Recently, the American Medical Association (AMA) announced a new campaign to get at the root of a persistent problem in the medical profession: physician burnout. The Practice Transformation Initiative will pursue “evidence-based solutions that increase joy in medicine,” AMA said in a statement announcing the program.
A recent report from AMA, with the support of the Rand Corporation, the Mayo Clinic, and the Stanford University School of Medicine, noted that 44 percent of doctors surveyed faced some kind of burnout in 2017—a significant number, but down from 54.4 percent in 2014 and 45.5 percent in 2011. Physicians’ dissatisfaction was often linked to challenges in offering a high level of care, including the increasing complexity of maintaining electronic health records—which have added more mundane tasks like data entry—and to limitations on the time they can spend with patients.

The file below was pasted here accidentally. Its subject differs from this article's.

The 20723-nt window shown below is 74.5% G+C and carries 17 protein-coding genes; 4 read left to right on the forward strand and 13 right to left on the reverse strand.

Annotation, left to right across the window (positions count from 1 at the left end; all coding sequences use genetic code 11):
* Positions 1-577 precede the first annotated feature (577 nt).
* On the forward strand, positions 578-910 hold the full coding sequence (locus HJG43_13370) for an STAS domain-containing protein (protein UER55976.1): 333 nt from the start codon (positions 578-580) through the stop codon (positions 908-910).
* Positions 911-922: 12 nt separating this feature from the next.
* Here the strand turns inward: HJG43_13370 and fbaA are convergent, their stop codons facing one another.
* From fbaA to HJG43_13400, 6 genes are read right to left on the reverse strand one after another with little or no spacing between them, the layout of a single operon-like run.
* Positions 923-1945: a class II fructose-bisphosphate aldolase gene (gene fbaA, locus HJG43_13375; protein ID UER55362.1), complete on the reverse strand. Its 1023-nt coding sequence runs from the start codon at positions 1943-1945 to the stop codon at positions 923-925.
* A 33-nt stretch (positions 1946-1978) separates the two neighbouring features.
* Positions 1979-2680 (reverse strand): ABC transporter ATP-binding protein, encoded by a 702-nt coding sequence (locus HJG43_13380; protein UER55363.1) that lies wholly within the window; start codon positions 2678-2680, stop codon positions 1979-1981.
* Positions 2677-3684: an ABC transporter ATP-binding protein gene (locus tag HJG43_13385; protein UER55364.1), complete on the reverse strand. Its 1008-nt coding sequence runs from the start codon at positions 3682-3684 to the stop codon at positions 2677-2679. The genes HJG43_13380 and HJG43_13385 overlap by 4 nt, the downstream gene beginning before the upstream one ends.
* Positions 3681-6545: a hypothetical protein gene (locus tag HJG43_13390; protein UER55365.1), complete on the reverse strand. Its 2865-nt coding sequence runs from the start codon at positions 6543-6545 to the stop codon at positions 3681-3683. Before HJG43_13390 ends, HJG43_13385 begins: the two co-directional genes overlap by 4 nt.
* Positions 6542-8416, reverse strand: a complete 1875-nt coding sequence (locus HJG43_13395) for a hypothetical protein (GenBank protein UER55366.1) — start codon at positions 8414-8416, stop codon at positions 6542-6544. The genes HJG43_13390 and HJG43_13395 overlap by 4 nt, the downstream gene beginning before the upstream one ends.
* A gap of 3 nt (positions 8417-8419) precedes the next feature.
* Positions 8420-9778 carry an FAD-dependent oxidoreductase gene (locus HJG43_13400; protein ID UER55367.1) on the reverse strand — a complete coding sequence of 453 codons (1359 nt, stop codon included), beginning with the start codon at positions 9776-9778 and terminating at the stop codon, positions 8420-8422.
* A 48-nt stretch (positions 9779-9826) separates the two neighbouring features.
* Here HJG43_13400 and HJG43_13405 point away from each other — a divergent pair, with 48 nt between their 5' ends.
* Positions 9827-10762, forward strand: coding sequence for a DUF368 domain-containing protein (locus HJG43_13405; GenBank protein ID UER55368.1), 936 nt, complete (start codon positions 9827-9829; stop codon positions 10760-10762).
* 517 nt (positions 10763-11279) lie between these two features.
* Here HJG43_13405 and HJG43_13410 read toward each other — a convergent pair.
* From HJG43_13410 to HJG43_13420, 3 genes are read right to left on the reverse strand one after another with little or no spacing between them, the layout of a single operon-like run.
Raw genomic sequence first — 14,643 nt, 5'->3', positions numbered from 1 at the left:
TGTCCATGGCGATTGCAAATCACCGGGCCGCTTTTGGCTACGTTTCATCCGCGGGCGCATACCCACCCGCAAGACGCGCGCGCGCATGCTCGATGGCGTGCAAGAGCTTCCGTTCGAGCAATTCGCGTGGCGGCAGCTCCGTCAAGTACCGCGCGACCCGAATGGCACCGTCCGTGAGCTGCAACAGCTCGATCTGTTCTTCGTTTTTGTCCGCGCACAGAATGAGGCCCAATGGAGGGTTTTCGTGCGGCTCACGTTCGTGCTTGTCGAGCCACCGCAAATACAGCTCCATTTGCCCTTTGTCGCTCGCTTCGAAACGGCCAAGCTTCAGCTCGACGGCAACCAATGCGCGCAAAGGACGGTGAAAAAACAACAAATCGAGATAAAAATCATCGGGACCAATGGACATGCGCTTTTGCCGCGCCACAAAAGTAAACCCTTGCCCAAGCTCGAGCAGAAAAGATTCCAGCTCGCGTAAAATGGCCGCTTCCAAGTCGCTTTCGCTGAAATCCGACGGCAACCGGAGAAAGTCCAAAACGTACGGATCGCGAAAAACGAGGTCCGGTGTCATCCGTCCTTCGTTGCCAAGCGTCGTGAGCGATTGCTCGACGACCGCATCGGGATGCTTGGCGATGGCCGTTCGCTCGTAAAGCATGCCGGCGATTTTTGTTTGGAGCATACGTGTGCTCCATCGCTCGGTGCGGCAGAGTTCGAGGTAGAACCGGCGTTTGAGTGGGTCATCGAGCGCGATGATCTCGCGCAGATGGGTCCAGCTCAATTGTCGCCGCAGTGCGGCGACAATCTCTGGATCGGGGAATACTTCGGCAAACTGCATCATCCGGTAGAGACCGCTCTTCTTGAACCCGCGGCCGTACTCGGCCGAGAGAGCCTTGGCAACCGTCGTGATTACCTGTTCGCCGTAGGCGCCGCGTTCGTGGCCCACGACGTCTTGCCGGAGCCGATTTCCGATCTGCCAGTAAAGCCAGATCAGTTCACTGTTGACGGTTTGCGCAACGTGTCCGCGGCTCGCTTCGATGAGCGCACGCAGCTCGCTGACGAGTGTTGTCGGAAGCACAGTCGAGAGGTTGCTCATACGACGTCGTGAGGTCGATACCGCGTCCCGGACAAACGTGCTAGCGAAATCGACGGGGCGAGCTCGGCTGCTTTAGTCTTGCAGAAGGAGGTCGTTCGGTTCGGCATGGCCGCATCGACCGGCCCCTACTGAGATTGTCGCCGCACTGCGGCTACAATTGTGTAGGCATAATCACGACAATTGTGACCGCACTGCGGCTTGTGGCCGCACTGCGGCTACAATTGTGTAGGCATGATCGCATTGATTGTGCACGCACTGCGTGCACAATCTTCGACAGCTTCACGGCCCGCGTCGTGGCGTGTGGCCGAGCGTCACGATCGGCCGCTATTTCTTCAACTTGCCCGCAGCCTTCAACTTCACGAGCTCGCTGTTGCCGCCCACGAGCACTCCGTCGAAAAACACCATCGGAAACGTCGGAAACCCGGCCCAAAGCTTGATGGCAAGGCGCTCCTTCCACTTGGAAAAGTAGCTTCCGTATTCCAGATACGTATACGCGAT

“Among other things, the researchers found that physicians who perceived themselves or their practices as providing high-quality care reported better professional satisfaction,” the report stated. “Physicians, especially those in primary care, were frustrated when demands for greater quantity of care limited the time they could spend with each patient, detracting from the quality of care in some cases.”
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